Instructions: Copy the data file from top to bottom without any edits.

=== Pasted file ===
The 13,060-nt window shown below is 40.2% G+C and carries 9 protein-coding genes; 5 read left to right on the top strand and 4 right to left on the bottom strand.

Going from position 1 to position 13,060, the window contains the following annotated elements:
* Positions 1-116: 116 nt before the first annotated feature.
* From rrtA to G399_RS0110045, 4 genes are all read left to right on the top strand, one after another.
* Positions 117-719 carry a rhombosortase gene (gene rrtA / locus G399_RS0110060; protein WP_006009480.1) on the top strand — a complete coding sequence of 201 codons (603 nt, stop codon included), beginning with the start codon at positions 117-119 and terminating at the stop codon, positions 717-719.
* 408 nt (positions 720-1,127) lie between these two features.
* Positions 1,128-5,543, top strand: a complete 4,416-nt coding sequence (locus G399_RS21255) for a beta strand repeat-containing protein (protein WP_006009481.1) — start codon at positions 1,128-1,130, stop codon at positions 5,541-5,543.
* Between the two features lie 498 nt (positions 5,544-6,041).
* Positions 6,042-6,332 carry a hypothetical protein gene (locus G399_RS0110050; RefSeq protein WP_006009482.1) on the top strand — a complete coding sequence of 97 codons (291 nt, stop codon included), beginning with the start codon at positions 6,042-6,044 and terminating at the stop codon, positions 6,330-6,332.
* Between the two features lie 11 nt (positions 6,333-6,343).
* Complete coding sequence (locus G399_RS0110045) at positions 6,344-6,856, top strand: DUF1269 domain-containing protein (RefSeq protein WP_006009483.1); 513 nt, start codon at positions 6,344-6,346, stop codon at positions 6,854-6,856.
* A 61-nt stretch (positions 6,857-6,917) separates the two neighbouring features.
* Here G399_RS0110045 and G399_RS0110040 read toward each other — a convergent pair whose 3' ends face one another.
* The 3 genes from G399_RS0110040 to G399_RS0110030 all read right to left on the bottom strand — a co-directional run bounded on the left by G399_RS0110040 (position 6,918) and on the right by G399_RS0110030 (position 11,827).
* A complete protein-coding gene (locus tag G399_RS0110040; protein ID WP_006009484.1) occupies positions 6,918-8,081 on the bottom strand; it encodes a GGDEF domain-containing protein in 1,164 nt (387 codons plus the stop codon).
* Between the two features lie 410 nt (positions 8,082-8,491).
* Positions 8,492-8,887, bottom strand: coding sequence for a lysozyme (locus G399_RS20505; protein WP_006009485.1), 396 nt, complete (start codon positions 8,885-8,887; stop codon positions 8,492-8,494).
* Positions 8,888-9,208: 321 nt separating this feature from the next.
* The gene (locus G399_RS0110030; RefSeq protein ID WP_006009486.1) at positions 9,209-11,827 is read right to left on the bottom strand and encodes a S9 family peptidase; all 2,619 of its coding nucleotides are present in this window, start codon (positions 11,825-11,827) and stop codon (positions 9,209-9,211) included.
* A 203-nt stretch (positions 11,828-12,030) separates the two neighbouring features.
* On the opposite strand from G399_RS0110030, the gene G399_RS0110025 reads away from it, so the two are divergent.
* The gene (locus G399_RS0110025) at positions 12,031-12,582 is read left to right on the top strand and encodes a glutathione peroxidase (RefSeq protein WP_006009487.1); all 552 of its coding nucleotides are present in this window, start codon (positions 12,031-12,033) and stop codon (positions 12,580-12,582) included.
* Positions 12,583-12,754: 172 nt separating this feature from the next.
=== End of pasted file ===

The 13,060-nt window shown below is 40.2% G+C and carries 9 protein-coding genes; 5 read left to right on the top strand and 4 right to left on the bottom strand.

Going from position 1 to position 13,060, the window contains the following annotated elements:
* Positions 1-116: 116 nt before the first annotated feature.
* From rrtA to G399_RS0110045, 4 genes are all read left to right on the top strand, one after another.
* Positions 117-719 carry a rhombosortase gene (gene rrtA / locus G399_RS0110060; protein WP_006009480.1) on the top strand — a complete coding sequence of 201 codons (603 nt, stop codon included), beginning with the start codon at positions 117-119 and terminating at the stop codon, positions 717-719.
* 408 nt (positions 720-1,127) lie between these two features.
* Positions 1,128-5,543, top strand: a complete 4,416-nt coding sequence (locus G399_RS21255) for a beta strand repeat-containing protein (protein WP_006009481.1) — start codon at positions 1,128-1,130, stop codon at positions 5,541-5,543.
* Between the two features lie 498 nt (positions 5,544-6,041).
* Positions 6,042-6,332 carry a hypothetical protein gene (locus G399_RS0110050; RefSeq protein WP_006009482.1) on the top strand — a complete coding sequence of 97 codons (291 nt, stop codon included), beginning with the start codon at positions 6,042-6,044 and terminating at the stop codon, positions 6,330-6,332.
* Between the two features lie 11 nt (positions 6,333-6,343).
* Complete coding sequence (locus G399_RS0110045) at positions 6,344-6,856, top strand: DUF1269 domain-containing protein (RefSeq protein WP_006009483.1); 513 nt, start codon at positions 6,344-6,346, stop codon at positions 6,854-6,856.
* A 61-nt stretch (positions 6,857-6,917) separates the two neighbouring features.
* Here G399_RS0110045 and G399_RS0110040 read toward each other — a convergent pair whose 3' ends face one another.
* The 3 genes from G399_RS0110040 to G399_RS0110030 all read right to left on the bottom strand — a co-directional run bounded on the left by G399_RS0110040 (position 6,918) and on the right by G399_RS0110030 (position 11,827).
* A complete protein-coding gene (locus tag G399_RS0110040; protein ID WP_006009484.1) occupies positions 6,918-8,081 on the bottom strand; it encodes a GGDEF domain-containing protein in 1,164 nt (387 codons plus the stop codon).
* Between the two features lie 410 nt (positions 8,082-8,491).
* Positions 8,492-8,887, bottom strand: coding sequence for a lysozyme (locus G399_RS20505; protein WP_006009485.1), 396 nt, complete (start codon positions 8,885-8,887; stop codon positions 8,492-8,494).
* Positions 8,888-9,208: 321 nt separating this feature from the next.
* The gene (locus G399_RS0110030; RefSeq protein ID WP_006009486.1) at positions 9,209-11,827 is read right to left on the bottom strand and encodes a S9 family peptidase; all 2,619 of its coding nucleotides are present in this window, start codon (positions 11,825-11,827) and stop codon (positions 9,209-9,211) included.
* A 203-nt stretch (positions 11,828-12,030) separates the two neighbouring features.
* On the opposite strand from G399_RS0110030, the gene G399_RS0110025 reads away from it, so the two are divergent.
* The gene (locus G399_RS0110025) at positions 12,031-12,582 is read left to right on the top strand and encodes a glutathione peroxidase (RefSeq protein WP_006009487.1); all 552 of its coding nucleotides are present in this window, start codon (positions 12,031-12,033) and stop codon (positions 12,580-12,582) included.
* Positions 12,583-12,754: 172 nt separating this feature from the next.